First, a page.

So far the biggest challenge has been to get a unified look to the map that I'm satisfied with simultaneously for the three aspects of the map: (1) intact dungeon, (2) damaged dungeon, (3) caverns. While I'm not 100% satisfied with the cave walls, they're good enough for me in this combined theme map.
I'm still not happy with the way that I've done the collapsed areas, especially because I went a bit more overboard with the collapsed areas than they were in the adventure’s original map, I did this in order to add more variation to the repetitive corridors.
The rubble areas themselves are also repetitive because I've used the same two rubble symbols throughout the map. Again, even though I'm not 100% happy with the rubble areas, they’ll do if I don’t have enough time to significantly improve them.
Ideally I’d like to adjust the way that I’ve drawn the actual walls and backgrounds around the rubble, rather than just using the Dundjinni style crack and shadow overlays, but that’s time consuming in CC3 as it requires editing polygons, creating more polygons underneath the first and playing with sheet effects – you can’t non-destructively edit the walls by creating a couple of new layers like you’d be able to do in GIMP or PS.
I do prefer working with vector based programs rather than raster programs for dungeon and building maps though, perhaps because I’m an engineer rather than an artist! So I’m determined not to switch back to GIMP for these maps.
My need for this map isn’t as immediate anymore, so I’m giving myself another two weeks to finish. My plan is as follows:
1) Finish furnishing the rest of the dungeon, and place some story-essential bodies amongst the rubble in the large cavern. This will ensure that I’ve got a usable map when we eventually start the adventure.
2) Tweak the dungeon walls. I like the existing look, but there’s no variation. At the very least I want to add some archways, alcoves, etc. to make it look a little more real. If I have time I want to experiment with different ways to draw damaged walls in CC3 to help make the collapsed area look better, and to help with future maps.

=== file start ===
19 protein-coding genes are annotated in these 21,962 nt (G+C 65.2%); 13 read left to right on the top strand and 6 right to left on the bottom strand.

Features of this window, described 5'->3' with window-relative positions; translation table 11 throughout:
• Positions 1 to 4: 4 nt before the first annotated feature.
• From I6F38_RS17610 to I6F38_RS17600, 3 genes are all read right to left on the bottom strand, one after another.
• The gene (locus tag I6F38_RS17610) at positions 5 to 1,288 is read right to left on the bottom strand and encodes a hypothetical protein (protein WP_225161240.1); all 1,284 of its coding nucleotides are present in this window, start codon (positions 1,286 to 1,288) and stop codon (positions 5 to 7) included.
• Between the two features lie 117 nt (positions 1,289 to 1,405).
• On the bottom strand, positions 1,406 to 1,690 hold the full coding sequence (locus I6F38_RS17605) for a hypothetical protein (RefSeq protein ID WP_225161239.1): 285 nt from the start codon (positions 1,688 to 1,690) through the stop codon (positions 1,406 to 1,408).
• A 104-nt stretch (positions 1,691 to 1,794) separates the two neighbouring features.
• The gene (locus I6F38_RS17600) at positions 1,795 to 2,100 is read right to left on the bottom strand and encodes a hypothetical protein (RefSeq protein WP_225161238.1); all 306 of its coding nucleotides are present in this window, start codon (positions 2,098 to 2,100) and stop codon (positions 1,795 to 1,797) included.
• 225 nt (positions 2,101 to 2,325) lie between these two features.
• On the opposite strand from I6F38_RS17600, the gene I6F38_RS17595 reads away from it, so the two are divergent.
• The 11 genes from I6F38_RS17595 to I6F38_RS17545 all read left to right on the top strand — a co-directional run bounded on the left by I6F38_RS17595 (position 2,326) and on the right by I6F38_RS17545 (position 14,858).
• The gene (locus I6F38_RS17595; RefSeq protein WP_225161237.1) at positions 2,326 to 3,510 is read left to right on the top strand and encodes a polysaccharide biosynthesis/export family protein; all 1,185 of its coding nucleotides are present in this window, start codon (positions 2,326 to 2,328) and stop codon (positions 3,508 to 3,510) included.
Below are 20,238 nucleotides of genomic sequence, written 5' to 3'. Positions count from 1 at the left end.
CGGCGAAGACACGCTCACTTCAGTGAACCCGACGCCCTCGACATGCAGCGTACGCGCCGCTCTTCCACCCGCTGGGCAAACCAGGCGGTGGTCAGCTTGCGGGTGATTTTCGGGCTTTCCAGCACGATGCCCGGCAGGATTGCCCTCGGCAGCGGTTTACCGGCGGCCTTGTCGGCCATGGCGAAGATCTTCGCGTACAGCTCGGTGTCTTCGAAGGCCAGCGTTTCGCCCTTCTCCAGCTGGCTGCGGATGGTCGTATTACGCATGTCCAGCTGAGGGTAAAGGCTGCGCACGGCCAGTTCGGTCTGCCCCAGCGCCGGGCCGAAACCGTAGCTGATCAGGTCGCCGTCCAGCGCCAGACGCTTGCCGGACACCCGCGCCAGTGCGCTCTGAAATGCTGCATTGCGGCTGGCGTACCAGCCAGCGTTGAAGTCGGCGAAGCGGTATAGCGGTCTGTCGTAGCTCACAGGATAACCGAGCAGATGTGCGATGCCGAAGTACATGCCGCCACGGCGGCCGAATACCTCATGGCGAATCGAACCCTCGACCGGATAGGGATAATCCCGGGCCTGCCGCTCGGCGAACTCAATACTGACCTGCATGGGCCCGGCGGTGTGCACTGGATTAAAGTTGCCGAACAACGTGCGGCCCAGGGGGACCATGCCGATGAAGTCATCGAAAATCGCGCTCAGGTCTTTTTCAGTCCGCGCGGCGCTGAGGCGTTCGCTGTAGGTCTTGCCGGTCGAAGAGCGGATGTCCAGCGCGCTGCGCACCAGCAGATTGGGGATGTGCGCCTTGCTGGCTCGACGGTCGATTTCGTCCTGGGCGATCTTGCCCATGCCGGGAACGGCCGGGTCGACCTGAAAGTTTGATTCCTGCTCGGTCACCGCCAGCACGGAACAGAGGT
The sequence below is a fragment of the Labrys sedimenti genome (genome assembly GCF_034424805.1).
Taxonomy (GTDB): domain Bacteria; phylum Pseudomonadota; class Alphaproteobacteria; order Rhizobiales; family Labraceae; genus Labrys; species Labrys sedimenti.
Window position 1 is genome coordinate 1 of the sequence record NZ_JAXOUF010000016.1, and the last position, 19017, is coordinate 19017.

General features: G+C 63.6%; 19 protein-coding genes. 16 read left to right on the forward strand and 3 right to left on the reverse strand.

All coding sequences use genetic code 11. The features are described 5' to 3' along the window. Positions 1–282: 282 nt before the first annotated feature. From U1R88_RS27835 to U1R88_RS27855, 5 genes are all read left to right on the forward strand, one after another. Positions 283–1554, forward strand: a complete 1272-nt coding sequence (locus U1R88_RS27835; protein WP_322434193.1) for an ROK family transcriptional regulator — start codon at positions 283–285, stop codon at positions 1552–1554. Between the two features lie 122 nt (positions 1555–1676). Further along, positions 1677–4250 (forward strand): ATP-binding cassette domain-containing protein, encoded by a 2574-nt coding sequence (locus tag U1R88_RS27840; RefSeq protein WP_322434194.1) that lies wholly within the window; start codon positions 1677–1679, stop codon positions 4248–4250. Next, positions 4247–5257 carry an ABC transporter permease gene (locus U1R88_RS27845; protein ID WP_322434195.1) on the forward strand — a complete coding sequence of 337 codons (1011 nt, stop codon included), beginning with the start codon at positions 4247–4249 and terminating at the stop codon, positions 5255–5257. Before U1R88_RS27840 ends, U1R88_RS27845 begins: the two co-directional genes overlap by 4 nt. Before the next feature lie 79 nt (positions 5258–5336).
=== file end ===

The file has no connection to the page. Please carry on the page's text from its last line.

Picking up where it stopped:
3) If my experiments with damaged walls are successful then I’m going to have a go at redoing all the collapsed rubble areas from scratch.
Sorry about the long, rambling post without an actual map update. I thought I'd at least write down my current thoughts though! I promise an update to the map next time. :)
02-18-2014, 04:55 PM
This is a wonderful map Raiko - congratulations.
I love your background and cave walls just the way they are: elegant and easy to read. I'm glad you didn't try to make them realistic.
I agree you achieved the 'unified look', and I know what you mean about the collapsed areas. Is the rubble a bit brighter than it needs to be? One idea to get a less repetitive rubble is to find a photo of gravel or similar, stretch it across the entire map so the size of the gravel is about the size of your rubble (you need a really good photo of gravel for this), recolour as necessary, then use a layer mask to only show the gravel in collapsed areas. I've used this technique well in the past (for a dwarf mines map I did). The trick is to find or take a really good photo. I'm not sure how the technique would translate to vector-based programmes.
02-18-2014, 05:42 PM
I really love this piece. Great textures, great layout, love the detailing, and the lack of too many high saturation colors. I'm not sure what can be done in the program you are using but the biggest problem I see is the rubble piles and the interaction between those, the cracks, and your background. I'd personally like the background a bit darker, its lighter than a lot of your flooring so it makes it look like a floor above the map rather than fill around it, and this only gets worse near the cracks. Though there are a lot of options for the rubble, as you've mentioned, one thing that would help for me is a simple gradient on it so it gets darker as it moves away from the lighted halls into the cracks. Not sure if that's possible with your program at all.
02-19-2014, 11:18 AM
Thank you both for your kind words and helpful advice.
Unfortunately CC3 doesn’t have layer masks, or easy methods to apply gradients to selective areas of the map. However I could set up the rubble in GIMP and then import it back into the CC3 map. In which case I’d be able to take on board everything that both of you have suggested. Thanks! :)
@madcowchef: Hee hee, the “background” does indeed look like it’s above the floors/walls. I liked the style of these floorplan tiles (http://2.bp.blogspot.com/-LyRJ7OErGUI/UuuzFKLyrAI/AAAAAAAADW4/n8juha7l7Ws/s1600/all3_example.jpg), that Kristian Richards of The Crooked Staff (http://crookedstaff.blogspot.co.uk/), posted on Google+ (I can’t find any posts by him on this forum unfortunately). So I wanted to try and have a similar raised, bevelled “surface” above the walls for my dungeon map.